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High Muskrat population to blame for low water level in Rec pond

Trapping to begin Nov. 4

Published: Monday, Oct. 2, 2017 10:31 a.m. CDT • Updated: Monday, Oct. 2, 2017 10:58 a.m. CDT
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(Mike Mendenhall/Daily News)
City leaders say Muskrats are to blame for a slow leak in the clay lining of Jerold “Jake” Williams Pond at the Prairie City Recreational Complex. Muskrats are the aquatic version of cottontail rabbit. Their population runs in cycles, having two to four litters of young per year. In the food chain, Muskrats serve as prey to mink, otters, hawks, owls and coyotes.

“Life finds a way.” The little furry rodents may not be as menacing as the T-Rex at Jurassic Park, but city officials say Muskrats are to blame for the low water levels at Jerold “Jake” Williams Pond at the Prairie City Recreational Complex.

The semi-aquatic mammals are cutting the pond’s clay liner causing it to drain, police chief and city manger Joe Bartello said.

“We believe the Muskrat dens have been created by burrowing through the clay liner in the pond, ultimately causing the pond to leak,” he wrote in a Sept. 15 public safety notice on the city’s website. “Our architect and engineers are working to provide the city with possible solutions to repair the damage.”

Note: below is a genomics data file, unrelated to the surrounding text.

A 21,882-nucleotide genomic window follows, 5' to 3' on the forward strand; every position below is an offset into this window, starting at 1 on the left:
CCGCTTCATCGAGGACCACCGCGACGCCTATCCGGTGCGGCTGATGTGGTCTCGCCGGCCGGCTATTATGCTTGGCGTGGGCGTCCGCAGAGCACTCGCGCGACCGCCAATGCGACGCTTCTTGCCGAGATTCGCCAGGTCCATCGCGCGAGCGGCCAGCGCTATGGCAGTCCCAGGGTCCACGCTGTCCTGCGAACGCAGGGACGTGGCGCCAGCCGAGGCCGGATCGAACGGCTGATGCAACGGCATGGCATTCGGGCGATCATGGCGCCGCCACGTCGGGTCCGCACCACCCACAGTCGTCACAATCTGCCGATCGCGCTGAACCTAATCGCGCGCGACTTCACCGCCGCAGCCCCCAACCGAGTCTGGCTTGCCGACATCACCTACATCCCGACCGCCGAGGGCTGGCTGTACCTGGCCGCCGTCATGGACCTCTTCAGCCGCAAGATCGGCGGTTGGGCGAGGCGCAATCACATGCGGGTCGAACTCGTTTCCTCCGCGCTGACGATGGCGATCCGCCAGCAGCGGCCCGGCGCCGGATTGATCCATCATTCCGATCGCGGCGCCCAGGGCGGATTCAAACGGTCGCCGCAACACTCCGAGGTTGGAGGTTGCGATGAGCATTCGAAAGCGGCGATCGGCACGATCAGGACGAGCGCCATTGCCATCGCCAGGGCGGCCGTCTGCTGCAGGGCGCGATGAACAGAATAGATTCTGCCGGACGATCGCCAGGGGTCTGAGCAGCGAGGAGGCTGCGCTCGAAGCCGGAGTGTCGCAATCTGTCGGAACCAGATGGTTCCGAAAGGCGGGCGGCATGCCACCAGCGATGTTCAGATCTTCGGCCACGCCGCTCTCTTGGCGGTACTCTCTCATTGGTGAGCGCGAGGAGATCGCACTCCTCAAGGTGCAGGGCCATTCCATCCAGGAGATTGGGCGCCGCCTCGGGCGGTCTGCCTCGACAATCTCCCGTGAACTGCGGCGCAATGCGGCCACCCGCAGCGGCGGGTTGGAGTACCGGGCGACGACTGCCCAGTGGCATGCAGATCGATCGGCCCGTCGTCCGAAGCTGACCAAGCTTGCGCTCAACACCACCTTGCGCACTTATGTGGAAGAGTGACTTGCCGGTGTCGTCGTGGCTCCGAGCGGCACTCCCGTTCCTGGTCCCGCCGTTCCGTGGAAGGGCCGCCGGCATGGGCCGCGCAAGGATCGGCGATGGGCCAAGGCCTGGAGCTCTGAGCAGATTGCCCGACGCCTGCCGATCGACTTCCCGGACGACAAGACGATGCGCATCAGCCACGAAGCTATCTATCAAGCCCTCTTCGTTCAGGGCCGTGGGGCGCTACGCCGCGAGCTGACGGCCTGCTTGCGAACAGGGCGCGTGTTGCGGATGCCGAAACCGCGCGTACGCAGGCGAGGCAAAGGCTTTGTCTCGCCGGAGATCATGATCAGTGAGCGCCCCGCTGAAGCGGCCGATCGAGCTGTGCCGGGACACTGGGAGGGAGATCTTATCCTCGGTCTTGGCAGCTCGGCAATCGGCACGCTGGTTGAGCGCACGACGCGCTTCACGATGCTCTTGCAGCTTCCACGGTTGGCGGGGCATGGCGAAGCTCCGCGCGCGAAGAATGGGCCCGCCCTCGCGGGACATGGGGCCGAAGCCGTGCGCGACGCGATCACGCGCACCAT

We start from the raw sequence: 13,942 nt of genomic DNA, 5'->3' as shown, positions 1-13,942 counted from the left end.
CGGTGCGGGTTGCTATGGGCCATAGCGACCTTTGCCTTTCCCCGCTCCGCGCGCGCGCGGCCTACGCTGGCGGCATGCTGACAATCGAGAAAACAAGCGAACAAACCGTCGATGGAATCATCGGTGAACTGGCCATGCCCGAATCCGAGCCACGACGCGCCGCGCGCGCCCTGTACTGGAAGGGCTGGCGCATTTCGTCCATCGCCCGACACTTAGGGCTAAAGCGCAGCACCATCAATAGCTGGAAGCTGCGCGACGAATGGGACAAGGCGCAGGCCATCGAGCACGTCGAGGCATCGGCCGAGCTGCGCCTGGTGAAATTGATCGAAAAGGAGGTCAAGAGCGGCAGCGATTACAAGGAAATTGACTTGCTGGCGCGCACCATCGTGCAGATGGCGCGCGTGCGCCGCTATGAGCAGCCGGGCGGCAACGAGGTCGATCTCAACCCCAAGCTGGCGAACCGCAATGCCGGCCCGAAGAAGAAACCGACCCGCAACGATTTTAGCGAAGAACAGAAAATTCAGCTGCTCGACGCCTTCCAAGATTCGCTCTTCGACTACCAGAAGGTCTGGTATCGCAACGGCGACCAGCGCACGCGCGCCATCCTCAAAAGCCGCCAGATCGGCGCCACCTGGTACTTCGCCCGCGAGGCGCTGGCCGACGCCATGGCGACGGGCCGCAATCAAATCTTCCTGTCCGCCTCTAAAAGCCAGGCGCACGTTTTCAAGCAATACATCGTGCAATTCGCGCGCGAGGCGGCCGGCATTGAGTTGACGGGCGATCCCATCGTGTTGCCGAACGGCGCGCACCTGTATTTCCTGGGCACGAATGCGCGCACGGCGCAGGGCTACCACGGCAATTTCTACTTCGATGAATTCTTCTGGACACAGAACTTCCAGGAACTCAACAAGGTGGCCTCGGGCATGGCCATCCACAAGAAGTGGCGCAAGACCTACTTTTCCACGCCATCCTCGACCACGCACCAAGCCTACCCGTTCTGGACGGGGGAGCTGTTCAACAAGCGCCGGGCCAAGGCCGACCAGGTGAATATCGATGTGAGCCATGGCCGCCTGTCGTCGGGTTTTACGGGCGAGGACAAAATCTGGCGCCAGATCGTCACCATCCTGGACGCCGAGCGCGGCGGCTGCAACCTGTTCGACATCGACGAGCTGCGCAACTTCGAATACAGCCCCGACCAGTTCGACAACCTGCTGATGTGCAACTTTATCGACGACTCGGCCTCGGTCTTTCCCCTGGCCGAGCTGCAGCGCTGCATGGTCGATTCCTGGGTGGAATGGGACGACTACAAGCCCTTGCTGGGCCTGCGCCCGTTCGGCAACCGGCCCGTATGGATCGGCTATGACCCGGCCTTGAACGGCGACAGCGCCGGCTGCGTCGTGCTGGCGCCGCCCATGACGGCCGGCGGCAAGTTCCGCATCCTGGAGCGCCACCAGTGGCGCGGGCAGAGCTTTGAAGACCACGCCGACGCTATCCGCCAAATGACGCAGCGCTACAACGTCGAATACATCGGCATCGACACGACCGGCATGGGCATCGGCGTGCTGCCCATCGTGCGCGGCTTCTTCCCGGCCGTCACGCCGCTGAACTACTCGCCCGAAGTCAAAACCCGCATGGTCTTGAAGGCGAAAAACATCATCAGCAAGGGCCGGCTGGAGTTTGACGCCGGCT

According to the Iowa Department of Natural Resources, Muskrats are the aquatic version of a cottontail rabbit. Their population runs in cycles, having two to four litters of young per year. In the food chain Muskrats serve as prey to mink, otters, hawks, owls and coyotes.

Muskrats primarily use emergent vegetation —plants that grow up out of the water — to build their huts.

The animal’s pelt is also considered semi-precious, and the state of Iowa has a trapping season for the animal from Nov. 4 through Jan. 31. The city council has contracted with Webster City-based Tim’s Trapping and Wildlife Solutions to get the population under control.

Bartello said the city has found at least 12 Muskrat dens and believes there are more below the pond bed. Trapping will begin in conjunction with the season. The city will post signs cautioning park users about the traps, but Bartello said if a curious person or child sees a trap, do not approach. Muskrats do have sharp claws used for burrowing and could scratch a human if provoked.

Muskrat overpopulation on Iowa wetlands is not a new problem. In January, the IDNR extended the trapping season through April 1 of this year at Ventura Marsh near Clear Lake to preserve the aquatic vegetation.

Contact Mike Mendenhall at mmendenhall@newtondailynews.com

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